• • • PRE-RELEASE showing of Walt Disney's "Ferdinand the Bull" . . . and a group of special shorts . . . is carded for the Astor Theater . . . at 11 o'clock tomorrow morning . . . Invitation affair, of course.

Walt Disney Now Has Four Plants in Full Operation
West Coast Bureau of THE FILM DAILY
Hollywood—Walt Disney now has four plants in operation. These include the main studio on Hyperion, the Annex, the Seward Street plant, which was formerly Harman-Ising studio, and one building in Burbank which houses the construction crew, architects and engineers who will build the Burbank studio which will be two years in construction. When completed the Burbank plant will include between 20 and 27 buildings.

October 18, 1938
Claim "Snow White" Tune "Old Eli" Infringement
Suit against RKO-Radio Pictures, Inc., Walt Disney Productions, Ltd., Walt Disney Enterprises, Inc., and Irving Berlin, Inc., was filed Saturday in U. S. District Court by Thornton W. Wilder Co. Suit, charging infringement of a song copyright, seeks an injunction and accounting of profits and damages in the use of "Old Eli March" (Yale University) which the plaintiff alleges was infringed upon in "Some Day My Prince Will Come," a "Snow White" number. "Old Eli March" was written, the suit charges, by Wadsworth Doster while the film song was written by Larry Morley [sic] and Frank Churchill.

October 20, 1938
‘Peter Pan’ to Disney
West Coast Bur., THE FILM DAILY
Hollywood — Walt Disney, according to an announcement here yesterday, has acquired the rights to "Peter Pan," which property he will make into a full-length feature cartoon in color. It is also persistently reported here that Disney is considering production of a screen fantasy based upon "Don Quixote."

"Voice" of "Snow White" Sues Disney for $200,000
Suit against Walt Disney Productions, Ltd., and RCA Manufacturing Co. for $200,000 was filed yesterday in the N. Y. Supreme Court by Adrian [sic] Caselotti. Miss Caselotti contends that she was the voice for Snow White in "Snow White and the Seven Dwarfs" and her contract called for her vocal services in the picture only and that it was to be reproduced in no other medium. She claims that several million records were made and sold from the original film sound track.
Harry Stockwell, who contends he played the "Prince" in the same film also filed suit for $100,000.

November 3, 1938
Fleischer Employes Drop CIO as Bargaining Agent
Employes of the Fleischer Studios voted at a meeting in the new Florida headquarters on Monday against their representation by the United American Artists, a CIO affiliate which had previously represented the workers during the past year. Rejection was by a 66 to 58 count. Louis Nizer, counsel for the Fleischer Studios, who announced the ballot result yesterday at his offices in the Paramount Building, declared that although this vote excluded the Union as the exclusive bargaining agent, Max Fleischer would continue the same hours and salary provisions as existed the preceding year.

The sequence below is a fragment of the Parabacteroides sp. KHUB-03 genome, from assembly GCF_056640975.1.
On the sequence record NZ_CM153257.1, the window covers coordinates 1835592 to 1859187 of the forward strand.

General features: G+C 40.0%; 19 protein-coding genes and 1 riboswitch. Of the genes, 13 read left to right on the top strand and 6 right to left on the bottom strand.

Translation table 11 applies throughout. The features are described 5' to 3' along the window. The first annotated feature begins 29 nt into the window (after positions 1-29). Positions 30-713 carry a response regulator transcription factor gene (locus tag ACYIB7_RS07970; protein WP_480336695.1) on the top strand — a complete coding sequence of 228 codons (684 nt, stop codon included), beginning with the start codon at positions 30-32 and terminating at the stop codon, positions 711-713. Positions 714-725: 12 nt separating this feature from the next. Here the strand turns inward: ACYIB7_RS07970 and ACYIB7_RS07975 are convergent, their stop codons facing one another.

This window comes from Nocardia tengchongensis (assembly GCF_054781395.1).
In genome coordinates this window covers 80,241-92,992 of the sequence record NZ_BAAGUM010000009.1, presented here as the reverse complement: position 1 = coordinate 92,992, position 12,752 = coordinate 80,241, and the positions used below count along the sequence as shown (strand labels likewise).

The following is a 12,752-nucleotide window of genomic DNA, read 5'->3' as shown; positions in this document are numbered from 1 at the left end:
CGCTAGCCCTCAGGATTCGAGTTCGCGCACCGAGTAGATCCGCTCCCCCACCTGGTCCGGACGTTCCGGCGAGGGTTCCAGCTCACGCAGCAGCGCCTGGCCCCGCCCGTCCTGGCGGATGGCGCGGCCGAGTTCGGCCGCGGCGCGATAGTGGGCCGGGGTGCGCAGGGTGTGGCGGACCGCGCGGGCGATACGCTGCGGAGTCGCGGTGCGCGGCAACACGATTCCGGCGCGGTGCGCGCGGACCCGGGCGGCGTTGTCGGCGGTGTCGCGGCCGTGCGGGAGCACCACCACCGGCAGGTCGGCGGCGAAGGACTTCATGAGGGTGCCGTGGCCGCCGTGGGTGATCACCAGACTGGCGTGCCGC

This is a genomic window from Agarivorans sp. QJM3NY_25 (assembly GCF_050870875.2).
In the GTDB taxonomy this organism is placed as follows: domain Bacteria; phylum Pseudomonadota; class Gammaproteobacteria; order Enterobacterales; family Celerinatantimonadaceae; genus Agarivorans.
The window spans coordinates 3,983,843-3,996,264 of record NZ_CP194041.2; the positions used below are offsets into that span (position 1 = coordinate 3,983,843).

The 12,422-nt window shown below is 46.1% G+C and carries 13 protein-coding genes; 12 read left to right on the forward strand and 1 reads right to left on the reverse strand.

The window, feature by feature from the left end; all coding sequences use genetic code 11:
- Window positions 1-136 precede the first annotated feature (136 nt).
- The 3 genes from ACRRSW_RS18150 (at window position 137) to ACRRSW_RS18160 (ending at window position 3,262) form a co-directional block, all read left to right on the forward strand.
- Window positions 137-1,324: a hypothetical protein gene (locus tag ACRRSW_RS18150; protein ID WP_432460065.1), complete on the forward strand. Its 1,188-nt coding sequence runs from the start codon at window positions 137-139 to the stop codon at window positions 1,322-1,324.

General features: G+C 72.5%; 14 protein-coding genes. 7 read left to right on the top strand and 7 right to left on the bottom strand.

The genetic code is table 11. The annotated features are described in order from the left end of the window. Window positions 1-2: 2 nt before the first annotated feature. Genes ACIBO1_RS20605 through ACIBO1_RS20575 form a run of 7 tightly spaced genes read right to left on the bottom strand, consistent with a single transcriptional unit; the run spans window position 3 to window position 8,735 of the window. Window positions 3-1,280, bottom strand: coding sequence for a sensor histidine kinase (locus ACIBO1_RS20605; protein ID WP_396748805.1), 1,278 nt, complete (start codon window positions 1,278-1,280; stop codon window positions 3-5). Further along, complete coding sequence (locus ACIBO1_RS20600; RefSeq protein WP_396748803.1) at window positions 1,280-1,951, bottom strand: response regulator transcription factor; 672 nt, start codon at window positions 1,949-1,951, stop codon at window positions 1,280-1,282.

November 8, 1938
40 "Snow White" Day-Date
Paris (By Cable)—Forty prints of Walt Disney's "Snow White and the Seven Dwarfs" are being shown day-and-date in France and North Africa. "Snow White" is in its 23rd week in Sydney, Australia, and 26th week in Paris.

November 10, 1938
"Name" Voices
West Coast Bur., THE FILM DAILY
Hollywood — Coincident with announcement that hereafter " 'name' voices" will be used as doubles in Disney cartoon, representatives of the producer stated that 11-year-old Dickie Jones's voice will be used for Pinocchio in forthcoming feature of that title, and that Walter Catlett and Cliff Edwards will do the voices respectively of the fox and the cricket.

$3,500,000 Halpern Action vs. Hearst et al., Ruled Out
West Coast Bureau, of THE FILM DAILY
Hollywood — Federal Judge William P. James yesterday entered a judgement of dismissal against Adelaide Halpern who charged infringement of copyright against Hearst Publications, Inc., Pepsodent Company, Lord & Thomas, and Walt Disney. Complainant sued for $3,500,000. Alleged infringement matter consisted of a display advertisement used in newspapers which was captioned "Pepsodent's Moving Picture Machine," with two sets of color movies featuring Walt Disney's "Snow White and the Seven Dwarfs."
The so-called moving picture machine consisted of a cardboard box serving as a display camera with a crank for turning inserted rolls of colored pictures. Complainant charged that she obtained copyright for a similar newspaper comic strip movie entitled "Tiny Tot Revue" in 1930.
Judge James ruled, however, that the idea was in the field of common knowledge.
Walt Disney stated, in an interview, that it is his intention to fight any and all suits of this nature, however small.

November 14, 1938
F. E. Spencer Killed
West Coast Bureau, of THE FILM DAILY